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Soccer and Coverage by American Sports Media

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This study utilized a literature review and an analysis of Google Trends and Google News data in order to investigate the coverage that American men’s soccer gets from the media compared to that given to other major American sports. The

This study utilized a literature review and an analysis of Google Trends and Google News data in order to investigate the coverage that American men’s soccer gets from the media compared to that given to other major American sports. The literature review called upon a variety of peer-reviewed, scholarly entries, as well as journalistic articles and stories, to holistically argue that soccer receives short-sighted coverage from the American media. This section discusses topics such as import substitution, stardom, and American exceptionalism. The Google analysis consisted of 30 specific comparisons in which one American soccer player was compared to another athlete playing in one of America’s major sports leagues. These comparisons allowed for concrete measurements in the difference in popularity and coverage between soccer players and their counterparts. Overall, both the literature review and Google analysis yielded firm and significant evidence that the American media’s coverage of soccer is lopsided, and that they do play a role in the sport’s difficulty to become popular in the American mainstream.

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2021-05

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On the sidelines: postfeminism, neoliberalism, and the American female sportscaster

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The term “female sportscaster” elicits a broad range of feelings among the sports media consumer base. Many of the women who fall into the category of “female sportscaster” appear to be greatly admired while many others evoke considerable scorn, making

The term “female sportscaster” elicits a broad range of feelings among the sports media consumer base. Many of the women who fall into the category of “female sportscaster” appear to be greatly admired while many others evoke considerable scorn, making the electronic sports media industry a seemingly dangerous and often vitriolic environment for women. The gendered mistreatment of women sportscasters is not unfamiliar to sports media scholars. Indeed, phenomena such as sex biases, double standards, and harassment have been documented, primarily through positivistic or quantitative research. What has not been investigated, however, is how these phenomena persist and evolve despite the extant research.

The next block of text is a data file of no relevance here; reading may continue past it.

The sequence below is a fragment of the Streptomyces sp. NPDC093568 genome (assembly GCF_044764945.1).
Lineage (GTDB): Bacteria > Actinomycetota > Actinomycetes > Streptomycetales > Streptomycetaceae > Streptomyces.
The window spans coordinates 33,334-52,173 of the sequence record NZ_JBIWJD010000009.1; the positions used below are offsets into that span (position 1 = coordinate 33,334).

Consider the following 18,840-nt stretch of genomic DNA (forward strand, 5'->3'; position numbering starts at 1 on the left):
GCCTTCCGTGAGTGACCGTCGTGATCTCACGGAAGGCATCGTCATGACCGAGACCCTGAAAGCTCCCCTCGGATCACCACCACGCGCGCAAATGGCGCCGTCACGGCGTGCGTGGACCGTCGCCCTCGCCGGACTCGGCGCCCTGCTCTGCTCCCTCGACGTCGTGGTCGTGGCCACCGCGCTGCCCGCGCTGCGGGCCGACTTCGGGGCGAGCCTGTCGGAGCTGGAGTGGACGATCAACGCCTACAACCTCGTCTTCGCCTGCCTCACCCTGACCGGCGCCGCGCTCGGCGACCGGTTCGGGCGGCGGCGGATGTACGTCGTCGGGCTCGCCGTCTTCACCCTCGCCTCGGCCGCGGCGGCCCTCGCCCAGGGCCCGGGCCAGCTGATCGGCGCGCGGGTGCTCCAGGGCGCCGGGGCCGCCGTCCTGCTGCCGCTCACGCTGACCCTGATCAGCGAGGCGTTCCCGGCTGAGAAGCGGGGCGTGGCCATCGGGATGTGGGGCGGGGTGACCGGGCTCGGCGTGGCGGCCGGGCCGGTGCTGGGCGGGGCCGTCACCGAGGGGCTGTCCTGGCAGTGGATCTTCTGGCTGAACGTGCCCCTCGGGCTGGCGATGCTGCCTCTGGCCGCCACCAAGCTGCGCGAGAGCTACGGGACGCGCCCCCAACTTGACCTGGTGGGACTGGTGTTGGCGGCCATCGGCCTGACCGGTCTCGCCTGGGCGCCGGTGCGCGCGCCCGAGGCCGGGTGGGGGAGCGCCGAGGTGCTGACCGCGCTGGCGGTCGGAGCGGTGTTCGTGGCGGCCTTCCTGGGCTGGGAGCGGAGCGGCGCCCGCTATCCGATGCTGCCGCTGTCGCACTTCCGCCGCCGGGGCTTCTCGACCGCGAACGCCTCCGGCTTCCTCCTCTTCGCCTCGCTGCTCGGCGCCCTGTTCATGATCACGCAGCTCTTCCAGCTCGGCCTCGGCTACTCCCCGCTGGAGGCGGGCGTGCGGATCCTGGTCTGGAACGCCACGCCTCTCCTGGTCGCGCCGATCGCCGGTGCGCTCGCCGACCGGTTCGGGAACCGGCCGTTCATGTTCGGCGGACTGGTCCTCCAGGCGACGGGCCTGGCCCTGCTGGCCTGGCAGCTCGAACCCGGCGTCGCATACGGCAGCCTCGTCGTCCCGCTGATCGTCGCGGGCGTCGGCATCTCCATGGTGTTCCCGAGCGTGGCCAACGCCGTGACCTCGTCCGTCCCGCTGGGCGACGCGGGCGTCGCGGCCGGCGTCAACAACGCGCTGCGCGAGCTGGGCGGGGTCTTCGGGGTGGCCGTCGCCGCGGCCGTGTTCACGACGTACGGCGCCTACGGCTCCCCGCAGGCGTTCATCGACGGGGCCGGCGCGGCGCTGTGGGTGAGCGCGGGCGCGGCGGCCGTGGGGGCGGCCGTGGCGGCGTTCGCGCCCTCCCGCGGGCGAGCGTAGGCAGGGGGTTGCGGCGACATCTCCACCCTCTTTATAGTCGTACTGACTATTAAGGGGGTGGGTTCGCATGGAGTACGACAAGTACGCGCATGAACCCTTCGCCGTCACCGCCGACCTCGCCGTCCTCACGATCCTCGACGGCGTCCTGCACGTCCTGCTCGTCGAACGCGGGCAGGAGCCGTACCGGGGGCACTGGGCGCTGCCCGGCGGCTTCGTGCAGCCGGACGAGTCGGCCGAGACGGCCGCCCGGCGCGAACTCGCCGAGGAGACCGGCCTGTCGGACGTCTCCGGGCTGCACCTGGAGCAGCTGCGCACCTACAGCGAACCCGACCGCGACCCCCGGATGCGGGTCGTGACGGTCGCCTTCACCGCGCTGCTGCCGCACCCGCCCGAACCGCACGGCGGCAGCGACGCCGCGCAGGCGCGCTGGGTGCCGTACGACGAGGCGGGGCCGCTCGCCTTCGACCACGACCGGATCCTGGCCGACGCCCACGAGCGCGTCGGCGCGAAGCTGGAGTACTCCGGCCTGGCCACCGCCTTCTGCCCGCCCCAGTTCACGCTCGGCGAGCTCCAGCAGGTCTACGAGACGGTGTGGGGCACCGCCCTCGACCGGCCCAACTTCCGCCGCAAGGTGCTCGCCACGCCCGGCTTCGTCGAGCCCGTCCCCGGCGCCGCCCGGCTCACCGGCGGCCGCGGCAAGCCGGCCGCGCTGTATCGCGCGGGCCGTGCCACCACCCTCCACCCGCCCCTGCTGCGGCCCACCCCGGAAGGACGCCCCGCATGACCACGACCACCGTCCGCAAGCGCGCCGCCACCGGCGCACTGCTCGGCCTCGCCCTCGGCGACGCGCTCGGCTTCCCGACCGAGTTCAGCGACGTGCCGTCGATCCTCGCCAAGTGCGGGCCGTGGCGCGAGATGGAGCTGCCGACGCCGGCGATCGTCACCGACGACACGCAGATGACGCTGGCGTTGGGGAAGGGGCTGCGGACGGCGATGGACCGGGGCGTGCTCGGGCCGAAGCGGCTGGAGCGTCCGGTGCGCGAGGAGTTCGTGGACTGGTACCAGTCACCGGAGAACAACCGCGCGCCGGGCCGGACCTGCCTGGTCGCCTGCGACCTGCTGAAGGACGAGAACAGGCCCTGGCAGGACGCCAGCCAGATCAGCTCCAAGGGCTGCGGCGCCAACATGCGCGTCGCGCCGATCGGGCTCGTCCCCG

This dissertation employs Michel Foucault’s power/knowledge paradigm to take a discursive analytic approach to understand how the “female sportscaster” subjectivity, or imagined idea, is constructed through statements, images, and practices. That is, this dissertation investigates the way society “talks about” the “female sportscaster” and how those discussions affect the experiences of women sportscasters. Using one-on-one interviews with 10 women sportscasters, focus groups with sports media consumers, netnography, and textual analysis under the umbrella of a feminist methodological approach, this dissertation finds that the American female subjectivity is constructed through postfeminist and neoliberal discourses. These discourses “empower” women sportscasters to be responsible for their own success but, in doing so, normalize the obstacles women in sportscasting endure.

As a result of this normalization, the electronic sports media industry is seemingly justified in taking little to no meaningful action toward improving conditions for women sportscasters. Specific manifestations of these discourses are traced across phenomena such as double standards, bias in hiring and development, harassment, and the expectation of affective labor. Suggestions are made for improving conditions for women sportscasters.

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2018